That is the difference.
The night air on every side of us was full of strange sound. It was not loud nor near, but it was there all the time. We could hear it even while we talked and above the sound of our footsteps on the cobbles of the long French highway. Ahead of us, and far on either side, came this continuous distant rattle. It was the sound of innumerable wagons carrying up over endless cobble stones the food and ammunition for another day.
A cart clattered past from the front with the jingle of trace chains and hammer of metal tyres upon stones. So one driver had finished his job for the night. Farther on was a sound of voices and a chink of spades; some way to our left across a field we can make out dark figures—they may be stunted willows along the far hedge, or they may be a working party going up, with their spades and picks over their shoulders, to one of those jobs which in this flat country can only be done by night.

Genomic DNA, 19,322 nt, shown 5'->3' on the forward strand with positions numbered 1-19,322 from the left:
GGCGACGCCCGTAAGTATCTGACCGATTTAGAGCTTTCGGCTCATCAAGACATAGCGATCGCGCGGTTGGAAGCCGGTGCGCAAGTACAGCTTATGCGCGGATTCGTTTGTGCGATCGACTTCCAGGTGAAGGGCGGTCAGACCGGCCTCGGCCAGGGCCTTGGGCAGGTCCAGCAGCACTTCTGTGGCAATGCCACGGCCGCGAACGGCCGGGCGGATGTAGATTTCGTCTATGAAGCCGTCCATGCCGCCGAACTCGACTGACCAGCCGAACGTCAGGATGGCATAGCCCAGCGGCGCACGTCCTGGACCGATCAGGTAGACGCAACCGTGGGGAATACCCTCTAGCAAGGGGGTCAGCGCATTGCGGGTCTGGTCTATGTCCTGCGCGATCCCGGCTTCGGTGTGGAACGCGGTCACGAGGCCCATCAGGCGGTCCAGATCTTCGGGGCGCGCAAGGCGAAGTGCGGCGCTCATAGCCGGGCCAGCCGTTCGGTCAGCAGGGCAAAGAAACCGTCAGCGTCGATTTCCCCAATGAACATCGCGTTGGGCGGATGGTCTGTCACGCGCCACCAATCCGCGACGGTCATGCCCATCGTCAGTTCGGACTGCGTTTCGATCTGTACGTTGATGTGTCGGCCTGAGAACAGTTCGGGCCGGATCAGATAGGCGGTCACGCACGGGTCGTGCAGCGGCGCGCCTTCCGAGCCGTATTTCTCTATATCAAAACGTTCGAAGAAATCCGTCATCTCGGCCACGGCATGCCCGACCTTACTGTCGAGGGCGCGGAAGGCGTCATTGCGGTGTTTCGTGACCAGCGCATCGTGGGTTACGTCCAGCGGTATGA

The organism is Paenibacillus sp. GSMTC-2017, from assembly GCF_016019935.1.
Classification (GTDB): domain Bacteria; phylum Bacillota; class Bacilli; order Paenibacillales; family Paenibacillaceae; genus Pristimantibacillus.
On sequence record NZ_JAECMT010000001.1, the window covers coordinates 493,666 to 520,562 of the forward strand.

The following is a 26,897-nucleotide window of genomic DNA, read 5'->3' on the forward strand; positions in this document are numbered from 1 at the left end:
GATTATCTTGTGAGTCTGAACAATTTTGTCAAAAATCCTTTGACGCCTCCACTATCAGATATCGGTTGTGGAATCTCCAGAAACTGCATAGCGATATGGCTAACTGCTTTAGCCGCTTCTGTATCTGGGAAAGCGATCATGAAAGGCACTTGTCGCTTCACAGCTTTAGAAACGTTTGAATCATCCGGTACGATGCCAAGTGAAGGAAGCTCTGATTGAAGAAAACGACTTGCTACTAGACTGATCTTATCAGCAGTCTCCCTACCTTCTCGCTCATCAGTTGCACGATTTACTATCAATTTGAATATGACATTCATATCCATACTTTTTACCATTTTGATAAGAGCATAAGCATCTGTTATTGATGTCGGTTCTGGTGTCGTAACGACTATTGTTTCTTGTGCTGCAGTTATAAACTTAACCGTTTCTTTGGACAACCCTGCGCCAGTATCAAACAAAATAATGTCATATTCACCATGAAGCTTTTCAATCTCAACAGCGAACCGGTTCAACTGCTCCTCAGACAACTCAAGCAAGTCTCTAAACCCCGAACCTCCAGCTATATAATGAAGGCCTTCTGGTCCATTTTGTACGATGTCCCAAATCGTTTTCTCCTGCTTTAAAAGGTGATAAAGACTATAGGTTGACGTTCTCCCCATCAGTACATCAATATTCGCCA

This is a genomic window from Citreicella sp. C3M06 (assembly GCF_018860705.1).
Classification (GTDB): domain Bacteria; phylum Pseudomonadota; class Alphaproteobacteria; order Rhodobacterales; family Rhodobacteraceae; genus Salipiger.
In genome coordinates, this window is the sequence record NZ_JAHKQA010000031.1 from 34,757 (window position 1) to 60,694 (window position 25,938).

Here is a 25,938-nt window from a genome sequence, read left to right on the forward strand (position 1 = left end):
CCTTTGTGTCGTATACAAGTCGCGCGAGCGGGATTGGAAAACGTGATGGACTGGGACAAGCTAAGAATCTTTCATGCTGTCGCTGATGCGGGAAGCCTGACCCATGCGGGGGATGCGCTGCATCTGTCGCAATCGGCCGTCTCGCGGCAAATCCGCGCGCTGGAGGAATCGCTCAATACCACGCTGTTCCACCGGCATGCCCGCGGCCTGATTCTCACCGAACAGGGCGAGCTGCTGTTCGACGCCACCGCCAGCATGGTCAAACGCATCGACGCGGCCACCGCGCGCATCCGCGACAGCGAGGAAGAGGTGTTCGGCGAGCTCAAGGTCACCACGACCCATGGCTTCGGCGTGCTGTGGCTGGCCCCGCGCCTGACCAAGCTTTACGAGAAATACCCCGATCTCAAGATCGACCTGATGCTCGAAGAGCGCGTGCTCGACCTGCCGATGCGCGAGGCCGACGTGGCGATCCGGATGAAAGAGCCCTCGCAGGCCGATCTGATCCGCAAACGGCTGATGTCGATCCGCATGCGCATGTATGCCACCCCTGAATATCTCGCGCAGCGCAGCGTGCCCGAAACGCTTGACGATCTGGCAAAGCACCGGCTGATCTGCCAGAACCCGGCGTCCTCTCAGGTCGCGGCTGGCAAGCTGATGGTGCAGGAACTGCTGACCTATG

Twenty miles behind the lines, or more, you can see every night along the horizon in front of you a constant low flicker of light—the flares thrown up by both sides over the long ribbon of No Man’s Land—the ribbon which straggles without a break from one end of France to the other. We were getting very close to that barrier now—within a couple of miles of it; and the pure white stars of these glorified Roman candles were describing graceful curves behind a fretwork of trees an inch or two above the horizon. Every five or six seconds a rifle cracked somewhere along the line—very different from the ceaseless pecking of Gallipoli. Then a distant German machine-gun started its sprint, stumbled, went on again, tripped again. A second machine-gun farther down the line caught it up, and the two ran along in perfect step for a while. Then a third joined in, like some distant canary answering its mates. The first two stopped and left it trilling along by itself, catching occasionally like a motor-car engine that misfires, until it, too, stuttered into silence. “Some poor devils being killed, I suppose,” you think to yourself, “suppose they’ve seen a patrol out in front of the lines, or a party digging in the open somewhere behind the trenches.” You can’t help crediting the Germans—at first, when you come to this place as a stranger—with being much more deadly than the Turks both with their machine-guns and their artillery. But you soon learn that it is by no means necessary that anyone is dying when you hear their machine-guns sing a chorus. They may chatter away for a whole night and nobody be in the least the worse for it. Their artillery can throw two or three hundred shells, or even more, into one of its various targets, not once but many times, and only a man or two be wounded; sometimes no one at all. War is alike in that respect all the world over, apparently; which is comforting.